Too much of cleanliness at home may make you immune to antibiotics
Antibiotic resistance often results in death and illness.
Comparing all existing microorganisms and antibiotic resistances, the researchers at Austria's University of Graz, showed that microbial diversity decreases in areas with high levels of hygiene and the diversity of resistances increases.
The team compared the intensive care unit of the institute with clean rooms subject to strong microbial control in the aerospace industry and with public and private buildings which have hardly any microbial controls.
"In environments with strong microbial control in the intensive care unit and industrially used clean rooms, there are increasing antibiotic resistances which show a high potential for combining with pathogens," said Alexander Mahnert, director at the varsity.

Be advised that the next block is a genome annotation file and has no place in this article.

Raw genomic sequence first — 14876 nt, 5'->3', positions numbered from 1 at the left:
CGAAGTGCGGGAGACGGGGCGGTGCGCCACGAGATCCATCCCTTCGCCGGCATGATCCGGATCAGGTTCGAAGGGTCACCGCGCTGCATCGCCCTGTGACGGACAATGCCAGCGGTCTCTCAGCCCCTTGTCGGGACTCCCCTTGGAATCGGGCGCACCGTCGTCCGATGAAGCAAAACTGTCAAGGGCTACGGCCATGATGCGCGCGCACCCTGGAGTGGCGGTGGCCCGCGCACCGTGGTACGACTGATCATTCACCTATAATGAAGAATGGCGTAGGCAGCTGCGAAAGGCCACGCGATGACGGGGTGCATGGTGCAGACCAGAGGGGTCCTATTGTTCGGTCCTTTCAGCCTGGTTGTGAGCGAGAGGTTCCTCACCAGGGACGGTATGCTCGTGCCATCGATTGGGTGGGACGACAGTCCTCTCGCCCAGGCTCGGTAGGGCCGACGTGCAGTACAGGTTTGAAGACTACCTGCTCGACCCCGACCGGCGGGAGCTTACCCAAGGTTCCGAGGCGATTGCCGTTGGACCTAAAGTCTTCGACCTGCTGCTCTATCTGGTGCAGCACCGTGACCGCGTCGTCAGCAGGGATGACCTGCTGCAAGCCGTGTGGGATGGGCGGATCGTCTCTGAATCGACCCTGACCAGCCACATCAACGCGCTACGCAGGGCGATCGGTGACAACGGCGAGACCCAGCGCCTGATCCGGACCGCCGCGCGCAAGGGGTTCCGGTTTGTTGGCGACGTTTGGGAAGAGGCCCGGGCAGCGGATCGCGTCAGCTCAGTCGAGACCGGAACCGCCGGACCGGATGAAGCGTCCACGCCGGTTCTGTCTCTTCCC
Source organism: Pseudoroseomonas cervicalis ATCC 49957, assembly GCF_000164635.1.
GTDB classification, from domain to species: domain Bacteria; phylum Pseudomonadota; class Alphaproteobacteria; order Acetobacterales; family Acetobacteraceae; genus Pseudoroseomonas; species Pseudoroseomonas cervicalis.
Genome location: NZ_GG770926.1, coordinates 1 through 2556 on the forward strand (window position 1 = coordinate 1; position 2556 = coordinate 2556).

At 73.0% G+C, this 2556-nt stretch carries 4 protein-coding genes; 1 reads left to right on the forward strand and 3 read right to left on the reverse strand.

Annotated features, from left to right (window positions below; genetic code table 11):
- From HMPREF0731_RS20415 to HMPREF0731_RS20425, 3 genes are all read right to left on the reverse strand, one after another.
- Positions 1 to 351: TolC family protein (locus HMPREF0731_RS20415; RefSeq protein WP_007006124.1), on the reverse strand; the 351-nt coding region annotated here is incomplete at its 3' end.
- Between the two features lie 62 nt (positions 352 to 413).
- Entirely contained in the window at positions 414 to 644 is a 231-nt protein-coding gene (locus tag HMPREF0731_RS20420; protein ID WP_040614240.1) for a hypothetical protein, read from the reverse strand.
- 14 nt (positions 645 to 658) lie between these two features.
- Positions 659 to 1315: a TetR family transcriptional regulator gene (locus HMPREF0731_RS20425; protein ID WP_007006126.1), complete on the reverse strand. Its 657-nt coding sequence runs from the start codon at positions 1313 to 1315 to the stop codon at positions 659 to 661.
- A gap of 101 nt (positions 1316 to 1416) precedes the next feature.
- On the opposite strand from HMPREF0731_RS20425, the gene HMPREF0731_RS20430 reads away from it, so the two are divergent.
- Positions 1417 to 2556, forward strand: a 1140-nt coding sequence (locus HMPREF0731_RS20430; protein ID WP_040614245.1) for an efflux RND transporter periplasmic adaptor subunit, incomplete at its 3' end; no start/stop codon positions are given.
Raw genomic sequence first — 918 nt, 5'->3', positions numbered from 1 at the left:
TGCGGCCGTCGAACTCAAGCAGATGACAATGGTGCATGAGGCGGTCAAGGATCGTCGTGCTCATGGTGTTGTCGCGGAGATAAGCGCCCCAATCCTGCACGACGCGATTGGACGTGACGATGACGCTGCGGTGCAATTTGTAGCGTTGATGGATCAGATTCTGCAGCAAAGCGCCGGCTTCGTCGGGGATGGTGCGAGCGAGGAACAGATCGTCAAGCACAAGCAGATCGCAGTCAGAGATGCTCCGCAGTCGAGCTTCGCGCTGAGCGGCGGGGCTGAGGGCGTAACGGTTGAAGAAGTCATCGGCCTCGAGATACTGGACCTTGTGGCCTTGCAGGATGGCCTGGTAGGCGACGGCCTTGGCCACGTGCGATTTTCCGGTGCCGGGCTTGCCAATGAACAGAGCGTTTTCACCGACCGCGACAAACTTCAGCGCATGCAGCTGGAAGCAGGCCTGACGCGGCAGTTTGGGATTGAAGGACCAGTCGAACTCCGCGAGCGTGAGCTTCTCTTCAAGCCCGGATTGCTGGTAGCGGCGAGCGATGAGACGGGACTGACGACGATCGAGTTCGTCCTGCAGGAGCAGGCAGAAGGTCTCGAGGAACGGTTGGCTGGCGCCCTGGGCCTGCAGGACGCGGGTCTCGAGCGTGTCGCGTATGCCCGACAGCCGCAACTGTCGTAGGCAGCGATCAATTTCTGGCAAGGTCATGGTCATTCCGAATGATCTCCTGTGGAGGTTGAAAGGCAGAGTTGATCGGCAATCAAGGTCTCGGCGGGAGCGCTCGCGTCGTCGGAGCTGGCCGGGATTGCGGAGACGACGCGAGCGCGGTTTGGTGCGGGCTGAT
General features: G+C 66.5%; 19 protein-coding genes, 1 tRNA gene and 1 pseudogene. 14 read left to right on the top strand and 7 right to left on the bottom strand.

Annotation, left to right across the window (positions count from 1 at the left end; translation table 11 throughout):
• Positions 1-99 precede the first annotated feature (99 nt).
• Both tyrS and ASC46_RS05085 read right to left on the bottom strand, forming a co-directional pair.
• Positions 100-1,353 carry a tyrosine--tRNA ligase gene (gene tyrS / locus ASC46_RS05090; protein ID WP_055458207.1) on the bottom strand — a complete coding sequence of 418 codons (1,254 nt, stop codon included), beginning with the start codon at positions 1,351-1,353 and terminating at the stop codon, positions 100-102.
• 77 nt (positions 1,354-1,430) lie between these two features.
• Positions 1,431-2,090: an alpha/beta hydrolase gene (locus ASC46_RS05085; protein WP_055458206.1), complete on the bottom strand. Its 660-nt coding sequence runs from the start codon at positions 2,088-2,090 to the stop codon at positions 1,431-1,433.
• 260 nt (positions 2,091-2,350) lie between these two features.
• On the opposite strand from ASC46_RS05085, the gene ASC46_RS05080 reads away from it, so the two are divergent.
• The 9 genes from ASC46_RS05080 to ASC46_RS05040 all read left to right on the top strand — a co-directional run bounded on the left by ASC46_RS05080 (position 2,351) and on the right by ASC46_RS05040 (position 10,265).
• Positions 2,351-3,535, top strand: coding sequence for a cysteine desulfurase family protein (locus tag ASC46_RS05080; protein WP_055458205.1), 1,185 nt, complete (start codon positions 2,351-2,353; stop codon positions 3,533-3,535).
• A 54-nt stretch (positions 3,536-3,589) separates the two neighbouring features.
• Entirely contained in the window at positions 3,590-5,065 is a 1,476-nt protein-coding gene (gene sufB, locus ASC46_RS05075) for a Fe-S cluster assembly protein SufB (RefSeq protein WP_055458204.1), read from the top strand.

The number of people who become ill and die from antibiotic-resistant germs is increasing worldwide, said the study, published in Nature Communications.
Hence, the results indicated that a stable microbial diversity in clinical areas counteracts the spread of resistances.
With the microbial control of pathogens already being used in cultivated plants and also in humans in the framework of stool transplantation, pursuing such ideas in indoor areas in future is recommended, said Gabriele Berg from the varsity.
The team suggested regular airing, houseplants, deliberate use of useful microorganisms and reduction of antibacterial cleaning agents could be the strategies in maintaining or improving microbial diversity.